As promised, each Thursday, we will now offer you a piece of educational, science, or research related information. The purpose of our #ThursdayThoughts post is to share with you fact-based content that can enlighten and assist you on your fertility journey. Enjoy our post! Helping to Create New Beginnings….
What is an HSG and why is it important?
An HSG, or hysterosalpingogram, is a contrast based x-ray study performed by an infertility specialist, gynecologist, or radiologist to look at the uterine cavity and fallopian tubes. It’s similar to a visit to the gynecologist’s office where a speculum is used to visualize the cervix, and then a balloon catheter is inserted past the cervix into the uterine cavity. Iodine based contrast is then instilled into the uterine cavity to visualize the cavity and fallopian tubes. The test can cause sudden cramping during the procedure, so doctors often recommend NSAIDS prior to the procedure if there are no contraindications for you to reduce the cramping. The HSG gives your doctor important information regarding the placement of the tubes, fallopian tube architecture, and whether or not the tubes are blocked. Information regarding the shape of the inside of the uterine cavity is also obtained, demonstrating if fibroids, septums, or large polyps are an issue. This helps your doctor determine what may be contributing to your infertility.
What if you are allergic to iodine? If you have a true allergy to iodine specifically, you should not have this test done. In general, most individuals who are allergic to shellfish or seafood, can still safely have this procedure done with iodine based contrast. Individuals who have concerns about iodine based contrast, because of reduced renal function or other health conditions or medications, should speak with their doctor regarding their concerns. Other tests, such as a Hysterosalpingo Contrast Sonography (HyCoSy) may be indicated in these individuals where an HSG is not possible.
An HSG is part of the routine infertility workup, even in patients who think they have no risk factors for uterine or fallopian tube issues. Typically, an HSG study is good for approximately one year, and may need to be repeated after that time period has passed. After the procedure you may notice a clear, sticky, vaginal discharge from the contrast after the study, and a pantyliner or pad may be recommended for the rest of the day. You may also experience spotting or light bleeding from this procedure, and that is okay too, so long as it’s not heavy. This test is typically done around CD 5 – 10 of your menstrual cycle, right after your period has finished. Sometimes, doctors will place patients on birth control pills so that the study can be scheduled with more flexibility If your period lasts longer than expected and you are still experiencing bleeding when you are scheduled for your HSG, contact your doctor, as your HSG will most likely need to be rescheduled. Individuals can return to their daily activities and work after their HSG, although most doctors will want you to abstain from putting anything in the vagina for a few days, whether that be tampons or intercourse.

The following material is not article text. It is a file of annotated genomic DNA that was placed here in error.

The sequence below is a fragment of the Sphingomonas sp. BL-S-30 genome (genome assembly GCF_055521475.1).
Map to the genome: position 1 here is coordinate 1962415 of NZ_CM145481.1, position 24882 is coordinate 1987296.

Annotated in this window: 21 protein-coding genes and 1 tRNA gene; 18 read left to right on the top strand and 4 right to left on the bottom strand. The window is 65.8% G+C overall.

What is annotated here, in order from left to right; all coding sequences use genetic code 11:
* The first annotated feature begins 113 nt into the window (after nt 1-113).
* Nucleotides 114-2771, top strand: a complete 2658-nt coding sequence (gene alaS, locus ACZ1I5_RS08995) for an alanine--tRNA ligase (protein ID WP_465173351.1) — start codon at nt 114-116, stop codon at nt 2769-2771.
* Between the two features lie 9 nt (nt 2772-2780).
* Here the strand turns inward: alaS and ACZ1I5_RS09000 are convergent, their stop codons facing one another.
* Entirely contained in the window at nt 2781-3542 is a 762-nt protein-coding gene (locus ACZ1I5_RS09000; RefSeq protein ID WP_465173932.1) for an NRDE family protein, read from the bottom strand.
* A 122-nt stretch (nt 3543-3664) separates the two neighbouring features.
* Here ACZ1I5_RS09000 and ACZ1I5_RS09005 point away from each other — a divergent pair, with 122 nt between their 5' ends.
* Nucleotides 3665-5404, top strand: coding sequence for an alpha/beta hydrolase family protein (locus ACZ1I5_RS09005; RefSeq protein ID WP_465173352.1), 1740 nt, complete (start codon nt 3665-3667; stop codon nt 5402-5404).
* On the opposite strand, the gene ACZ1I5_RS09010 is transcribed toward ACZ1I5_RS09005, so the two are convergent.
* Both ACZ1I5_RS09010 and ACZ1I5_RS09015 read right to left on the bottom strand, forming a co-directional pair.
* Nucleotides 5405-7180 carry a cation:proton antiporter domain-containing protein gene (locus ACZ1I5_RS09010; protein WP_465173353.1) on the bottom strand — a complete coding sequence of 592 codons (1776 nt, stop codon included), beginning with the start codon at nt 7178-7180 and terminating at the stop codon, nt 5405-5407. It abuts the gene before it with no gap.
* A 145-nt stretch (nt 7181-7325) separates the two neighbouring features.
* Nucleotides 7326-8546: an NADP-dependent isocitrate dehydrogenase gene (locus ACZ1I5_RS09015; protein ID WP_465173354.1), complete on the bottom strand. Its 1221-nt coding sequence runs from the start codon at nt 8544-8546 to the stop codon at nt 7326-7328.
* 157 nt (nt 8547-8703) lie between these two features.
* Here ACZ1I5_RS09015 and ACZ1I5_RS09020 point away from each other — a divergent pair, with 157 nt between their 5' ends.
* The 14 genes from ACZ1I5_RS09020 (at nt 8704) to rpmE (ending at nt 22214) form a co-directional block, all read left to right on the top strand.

Risks of the procedure include mild bleeding, cramping, and infection. For most individuals, the risk of infection is very low, but if you have had a history of pelvic infection, such as chlamydia, gonorrhea, or PID, your doctor may prescribe antibiotics before and afterwards to reduce the risk of a subsequent infection. Although the test does use x-ray radiation, the doses experienced during a typical study are low and equivalent to about the same amount of background x-ray radiation a patient would experience over the course of a year. However, because of the radiation involved, if you believe you could be pregnant, you should not have this test done.